Israel’s New Settlement Law a Grim Precedent for West Bank Palestinians
February 7, 2017
Israel’s contentious Regulation Bill, which passed the Knesset 60-52 in a vote held earlier this week, sets a dangerous legal precedent for not only the annexation of Israeli-controlled areas of the West Bank, but for the mass expulsion of its Palestinian residents.
The law, which the UN has described as “crossing a very thick red line,” for the first time retroactively legalizes the expropriation of private Palestinian land upon which several existing settlements have been built, pending the “diplomatic resolution of the status of the territories” which has evaded the region for over forty years.
Those Palestinians disenfranchised of their land by the settlements subject to the law are to be offered land elsewhere or monetary compensation for it, but are expressly disallowed to claim their former land back or repossess it.
The measure – with the notable exception of the US, which has simply said that it needs time to “consult with all parties on the way forward” – has drawn mounting worldwide condemnation including from many of Israel’s important diplomatic allies, including the UK, France, Germany, Jordan, the Arab League, and Jewish interest groups.
In giving state approval to both the seizing of land for settlement construction and the enactment of retroactive legislation over a population that does not enjoy electoral franchise in the territories administered by it, Israel has severely undermined its reputation as a democracy governed by the rule of law – or at least as one that adheres to its basic norms.
The passage of the legislation also represents a marked, far-right break from Israel’s longstanding policy of limiting its de-facto authority over the Palestinians living in the West Bank to coordinating security and civilian issues through the agency of the IDF and COGAT (Coordinator of Government Activities in the Territories – the branch of the IDF responsible for coordinating Palestinian civilian and humanitarian affairs with Israel).
Now, for the first time, Israel’s national legislative branch, and not a martial court, has passed a law allowing West Bank Palestinians to be dispossessed of privately-held land.
The measure, which was sponsored by hardline parliamentarians from the Jewish Home and Likud factions, was initially opposed by Prime Minister Netanyahu, who warned that its passage could trigger a cascade of national and international lawsuits against the country, including a potential legal battle at the International Criminal Court (ICC).
Israel’s attorney-general, Avichai Mandelbilt, has called the measure legally indefensible and warned that, if it is constitutionally challenged, as is expected, he is not prepared to defend it on behalf of the government.
The most dangerous consequence of the bill, however, is the legal precedent it could set for the total annexation of the West Bank, including the areas administered by the Palestinian Authority, and the possibility of carrying out of a large-scale Kahanist style “deal” to forcibly expel the Palestinians in exchange for compensation.
Doing so would necessarily involve Israel breaking further international agreements – namely the Oslo Accords temporarily governing its actions in the stagnant and faltering peace process with the Palestinians – but with a legislator prepared to retrospectively sanitize illegality to count on, those on the far right have rapidly diminishing tactical reasons to fear such a course of action.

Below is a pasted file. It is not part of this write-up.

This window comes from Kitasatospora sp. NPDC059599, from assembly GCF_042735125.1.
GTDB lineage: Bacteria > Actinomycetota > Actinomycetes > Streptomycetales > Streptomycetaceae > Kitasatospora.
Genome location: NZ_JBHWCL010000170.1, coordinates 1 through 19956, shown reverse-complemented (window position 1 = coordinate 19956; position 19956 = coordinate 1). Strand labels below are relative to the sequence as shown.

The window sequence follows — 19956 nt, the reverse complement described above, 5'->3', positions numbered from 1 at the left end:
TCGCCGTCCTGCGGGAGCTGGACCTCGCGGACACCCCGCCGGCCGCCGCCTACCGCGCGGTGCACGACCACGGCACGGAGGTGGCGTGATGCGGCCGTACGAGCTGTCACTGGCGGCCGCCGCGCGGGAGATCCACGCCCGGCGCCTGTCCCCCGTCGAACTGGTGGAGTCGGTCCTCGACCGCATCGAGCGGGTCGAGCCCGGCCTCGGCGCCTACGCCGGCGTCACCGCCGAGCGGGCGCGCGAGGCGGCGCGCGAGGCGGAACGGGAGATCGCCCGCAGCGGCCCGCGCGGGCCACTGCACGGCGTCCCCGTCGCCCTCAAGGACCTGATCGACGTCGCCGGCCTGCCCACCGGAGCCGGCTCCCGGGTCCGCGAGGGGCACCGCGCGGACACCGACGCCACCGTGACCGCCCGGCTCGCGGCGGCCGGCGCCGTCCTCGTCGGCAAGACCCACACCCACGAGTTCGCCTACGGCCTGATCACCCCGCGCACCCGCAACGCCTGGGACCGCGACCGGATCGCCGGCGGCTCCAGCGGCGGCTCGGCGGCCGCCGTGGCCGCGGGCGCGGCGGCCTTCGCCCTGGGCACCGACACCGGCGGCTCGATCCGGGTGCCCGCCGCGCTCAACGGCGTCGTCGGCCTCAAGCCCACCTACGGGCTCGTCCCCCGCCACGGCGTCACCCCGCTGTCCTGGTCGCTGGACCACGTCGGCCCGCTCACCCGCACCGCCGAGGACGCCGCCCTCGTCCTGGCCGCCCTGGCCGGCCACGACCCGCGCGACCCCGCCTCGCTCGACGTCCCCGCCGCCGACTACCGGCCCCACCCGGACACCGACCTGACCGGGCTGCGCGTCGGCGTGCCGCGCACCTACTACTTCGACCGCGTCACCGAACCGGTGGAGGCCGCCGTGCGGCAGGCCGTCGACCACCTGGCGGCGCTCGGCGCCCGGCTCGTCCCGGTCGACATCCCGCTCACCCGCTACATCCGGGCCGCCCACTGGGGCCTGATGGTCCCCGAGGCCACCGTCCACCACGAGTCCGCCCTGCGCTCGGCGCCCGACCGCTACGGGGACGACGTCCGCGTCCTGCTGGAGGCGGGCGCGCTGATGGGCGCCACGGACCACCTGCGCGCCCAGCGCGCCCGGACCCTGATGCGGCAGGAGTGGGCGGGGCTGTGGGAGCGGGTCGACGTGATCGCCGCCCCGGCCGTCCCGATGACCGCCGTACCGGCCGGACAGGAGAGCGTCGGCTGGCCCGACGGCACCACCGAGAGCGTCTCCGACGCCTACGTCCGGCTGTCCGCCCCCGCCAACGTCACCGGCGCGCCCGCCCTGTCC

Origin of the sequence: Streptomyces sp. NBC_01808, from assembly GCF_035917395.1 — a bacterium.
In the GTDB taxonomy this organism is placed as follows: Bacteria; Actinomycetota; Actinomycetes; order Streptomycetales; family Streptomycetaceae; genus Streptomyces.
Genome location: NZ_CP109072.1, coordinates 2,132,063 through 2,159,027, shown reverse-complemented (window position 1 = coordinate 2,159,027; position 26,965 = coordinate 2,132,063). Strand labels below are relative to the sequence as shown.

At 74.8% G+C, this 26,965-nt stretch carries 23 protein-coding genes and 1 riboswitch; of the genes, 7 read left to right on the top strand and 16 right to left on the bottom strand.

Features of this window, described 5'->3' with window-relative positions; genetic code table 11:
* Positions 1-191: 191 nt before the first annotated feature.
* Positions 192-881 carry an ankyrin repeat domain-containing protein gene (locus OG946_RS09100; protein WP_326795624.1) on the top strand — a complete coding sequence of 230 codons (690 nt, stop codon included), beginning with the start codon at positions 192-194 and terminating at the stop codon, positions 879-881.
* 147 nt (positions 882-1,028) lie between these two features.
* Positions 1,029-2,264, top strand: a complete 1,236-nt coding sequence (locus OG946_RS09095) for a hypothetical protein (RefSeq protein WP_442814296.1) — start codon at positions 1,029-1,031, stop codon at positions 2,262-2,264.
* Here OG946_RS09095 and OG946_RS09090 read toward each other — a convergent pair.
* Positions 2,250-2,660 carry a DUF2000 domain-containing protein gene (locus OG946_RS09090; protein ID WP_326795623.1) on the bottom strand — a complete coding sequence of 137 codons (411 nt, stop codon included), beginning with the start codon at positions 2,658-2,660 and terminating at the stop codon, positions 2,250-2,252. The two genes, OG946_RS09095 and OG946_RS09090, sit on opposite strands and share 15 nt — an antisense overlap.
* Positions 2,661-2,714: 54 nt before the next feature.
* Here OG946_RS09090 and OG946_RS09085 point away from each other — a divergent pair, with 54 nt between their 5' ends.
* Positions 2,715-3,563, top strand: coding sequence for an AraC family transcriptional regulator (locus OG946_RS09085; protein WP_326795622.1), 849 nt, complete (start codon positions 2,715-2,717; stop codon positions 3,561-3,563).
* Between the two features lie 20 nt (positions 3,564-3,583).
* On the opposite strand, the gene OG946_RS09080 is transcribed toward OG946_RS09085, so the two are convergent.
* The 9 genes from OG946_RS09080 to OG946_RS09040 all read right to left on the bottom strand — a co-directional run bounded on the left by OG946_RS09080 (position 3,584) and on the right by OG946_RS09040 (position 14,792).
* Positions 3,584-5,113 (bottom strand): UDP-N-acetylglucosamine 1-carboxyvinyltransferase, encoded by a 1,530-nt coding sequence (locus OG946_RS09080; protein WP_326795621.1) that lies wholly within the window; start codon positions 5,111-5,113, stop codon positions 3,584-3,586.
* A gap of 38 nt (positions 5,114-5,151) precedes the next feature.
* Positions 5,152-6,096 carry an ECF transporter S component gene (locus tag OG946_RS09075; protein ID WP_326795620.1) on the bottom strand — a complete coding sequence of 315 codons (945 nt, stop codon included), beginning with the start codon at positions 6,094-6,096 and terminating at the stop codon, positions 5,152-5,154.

The lack of restraint since Trump’s presidency began has already been palpable. Israel, seemingly with the tacit backing of an unprecedentedly quiet US administration, is currently engaged in the largest up-tick in settlement construction in recent memory – including the planning of the first new settlement in over 25 years and three waves of construction announcements in the last two weeks alone.
After the White House’s surprise, but watery statement last week in which the new press secretary opined that the building of such settlements ‘may not be helpful for the two-state process’, the administration’s decision not to explicitly condemn the passage of the Regulation Bill will be interpreted as passing a key litmus test of support by members of the right.
Last week’s murmuring of a bark has not drawn the diplomatic bite some may have expected of it. For the moment, at least, the administration appears unconditionally supportive of Israel’s unprecedented actions.
A staunchly right-wing Knesset has shown itself capable of passing legislation that is clearly both illegal and politically-motivated in nature, while prime minister Netanyahu proved himself ready to easily capitulate to competing, hard line, voices within his cabinet.
The last remaining roadblock for Israel’s right to achieve its most far-reaching ambitions is now the country’s judicial branch, which may be asked to strike the bill down for contravening the country’s constitution, consisting of a set of Basic Laws, as well as international law.
Failing that, the current geopolitical climate – characterized by internal and American opposition to the government’s actions in the West Bank at a historical low ebb – has created a perfect storm for those on the right to decide the ultimate fate of the Israeli-Palestinian conflict.
Given the recent pace of events, further developments can be expected in the not too distant future.
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